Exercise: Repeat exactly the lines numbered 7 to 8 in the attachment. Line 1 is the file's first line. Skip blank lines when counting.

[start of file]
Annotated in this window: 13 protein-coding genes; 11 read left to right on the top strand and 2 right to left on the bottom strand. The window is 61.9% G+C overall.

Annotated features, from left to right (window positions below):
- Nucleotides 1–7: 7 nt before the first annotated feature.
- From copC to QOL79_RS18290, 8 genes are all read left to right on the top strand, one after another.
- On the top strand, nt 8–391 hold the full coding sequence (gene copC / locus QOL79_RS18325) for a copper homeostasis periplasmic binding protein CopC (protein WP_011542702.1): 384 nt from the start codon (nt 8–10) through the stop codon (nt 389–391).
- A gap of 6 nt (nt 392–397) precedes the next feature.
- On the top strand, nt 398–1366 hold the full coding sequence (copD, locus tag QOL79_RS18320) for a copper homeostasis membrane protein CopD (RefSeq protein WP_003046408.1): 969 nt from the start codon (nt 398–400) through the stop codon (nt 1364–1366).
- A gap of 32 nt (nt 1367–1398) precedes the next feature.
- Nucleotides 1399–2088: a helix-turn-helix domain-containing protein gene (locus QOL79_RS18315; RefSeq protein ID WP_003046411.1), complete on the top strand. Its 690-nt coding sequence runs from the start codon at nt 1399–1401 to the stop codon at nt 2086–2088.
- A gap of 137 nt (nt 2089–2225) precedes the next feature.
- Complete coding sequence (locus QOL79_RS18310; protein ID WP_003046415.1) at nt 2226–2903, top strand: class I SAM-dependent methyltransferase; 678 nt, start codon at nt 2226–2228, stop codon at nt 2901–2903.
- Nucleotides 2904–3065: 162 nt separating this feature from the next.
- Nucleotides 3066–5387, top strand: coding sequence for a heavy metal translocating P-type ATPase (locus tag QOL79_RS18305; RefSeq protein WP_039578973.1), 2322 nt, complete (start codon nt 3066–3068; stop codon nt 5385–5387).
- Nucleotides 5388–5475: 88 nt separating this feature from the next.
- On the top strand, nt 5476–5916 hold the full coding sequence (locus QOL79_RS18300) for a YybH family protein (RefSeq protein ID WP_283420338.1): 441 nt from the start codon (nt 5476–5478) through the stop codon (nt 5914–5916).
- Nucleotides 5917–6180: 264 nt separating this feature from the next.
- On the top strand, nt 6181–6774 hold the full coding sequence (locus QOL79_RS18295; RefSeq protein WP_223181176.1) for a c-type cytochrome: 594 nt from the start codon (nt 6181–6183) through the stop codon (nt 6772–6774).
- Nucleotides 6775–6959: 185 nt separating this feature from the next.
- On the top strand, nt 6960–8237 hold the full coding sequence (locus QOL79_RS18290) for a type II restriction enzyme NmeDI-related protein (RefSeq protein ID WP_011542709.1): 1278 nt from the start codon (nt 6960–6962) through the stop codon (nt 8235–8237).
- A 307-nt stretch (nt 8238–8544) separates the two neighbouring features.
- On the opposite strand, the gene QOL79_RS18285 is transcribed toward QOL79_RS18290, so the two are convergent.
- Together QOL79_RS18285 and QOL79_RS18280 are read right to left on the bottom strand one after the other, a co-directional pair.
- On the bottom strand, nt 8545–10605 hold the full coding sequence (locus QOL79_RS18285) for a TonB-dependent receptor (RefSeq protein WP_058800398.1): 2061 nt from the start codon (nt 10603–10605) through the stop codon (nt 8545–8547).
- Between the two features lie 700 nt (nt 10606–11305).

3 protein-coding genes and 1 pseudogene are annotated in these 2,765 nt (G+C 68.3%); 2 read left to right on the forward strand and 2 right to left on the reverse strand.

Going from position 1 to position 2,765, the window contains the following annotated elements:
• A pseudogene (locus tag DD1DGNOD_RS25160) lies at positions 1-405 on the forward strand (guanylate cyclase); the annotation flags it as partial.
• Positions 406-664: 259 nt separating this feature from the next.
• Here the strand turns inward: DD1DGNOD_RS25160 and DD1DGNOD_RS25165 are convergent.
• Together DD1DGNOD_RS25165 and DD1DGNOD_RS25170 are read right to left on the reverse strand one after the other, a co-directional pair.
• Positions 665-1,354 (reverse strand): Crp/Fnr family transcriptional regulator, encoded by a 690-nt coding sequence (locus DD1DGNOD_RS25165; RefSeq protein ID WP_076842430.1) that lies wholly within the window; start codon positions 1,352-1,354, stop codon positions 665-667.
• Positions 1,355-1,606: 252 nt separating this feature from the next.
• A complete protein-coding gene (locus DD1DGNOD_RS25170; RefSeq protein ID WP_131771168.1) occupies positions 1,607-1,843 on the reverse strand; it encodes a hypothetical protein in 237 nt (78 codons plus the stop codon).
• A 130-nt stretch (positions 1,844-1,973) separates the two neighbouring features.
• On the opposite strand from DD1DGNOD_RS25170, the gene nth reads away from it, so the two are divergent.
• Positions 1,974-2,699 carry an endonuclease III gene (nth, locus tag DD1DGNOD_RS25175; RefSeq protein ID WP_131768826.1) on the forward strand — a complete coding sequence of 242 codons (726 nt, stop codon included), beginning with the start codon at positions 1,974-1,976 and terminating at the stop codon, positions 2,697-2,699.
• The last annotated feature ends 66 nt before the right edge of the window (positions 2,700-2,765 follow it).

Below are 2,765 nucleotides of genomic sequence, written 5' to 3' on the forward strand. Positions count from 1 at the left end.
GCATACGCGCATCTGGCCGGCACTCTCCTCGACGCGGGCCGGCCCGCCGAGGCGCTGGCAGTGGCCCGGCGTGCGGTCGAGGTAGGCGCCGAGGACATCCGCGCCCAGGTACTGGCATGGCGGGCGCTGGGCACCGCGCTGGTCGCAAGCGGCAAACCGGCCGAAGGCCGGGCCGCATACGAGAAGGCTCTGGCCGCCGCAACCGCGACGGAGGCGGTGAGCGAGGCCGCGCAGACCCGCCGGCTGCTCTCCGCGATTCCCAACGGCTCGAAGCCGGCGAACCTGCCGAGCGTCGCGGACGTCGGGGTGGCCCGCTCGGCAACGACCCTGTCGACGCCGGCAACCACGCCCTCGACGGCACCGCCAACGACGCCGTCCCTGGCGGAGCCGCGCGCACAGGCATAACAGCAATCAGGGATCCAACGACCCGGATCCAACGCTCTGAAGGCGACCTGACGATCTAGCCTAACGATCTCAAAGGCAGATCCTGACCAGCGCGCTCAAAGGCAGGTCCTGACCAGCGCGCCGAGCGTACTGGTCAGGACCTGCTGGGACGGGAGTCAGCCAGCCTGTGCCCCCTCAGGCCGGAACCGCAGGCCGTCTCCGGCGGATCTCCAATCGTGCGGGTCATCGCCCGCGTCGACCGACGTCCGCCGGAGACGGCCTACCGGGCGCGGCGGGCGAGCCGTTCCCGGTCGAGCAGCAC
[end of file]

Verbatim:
- On the top strand, nt 398–1366 hold the full coding sequence (copD, locus tag QOL79_RS18320) for a copper homeostasis membrane protein CopD (RefSeq protein WP_003046408.1): 969 nt from the start codon (nt 398–400) through the stop codon (nt 1364–1366).
- A gap of 32 nt (nt 1367–1398) precedes the next feature.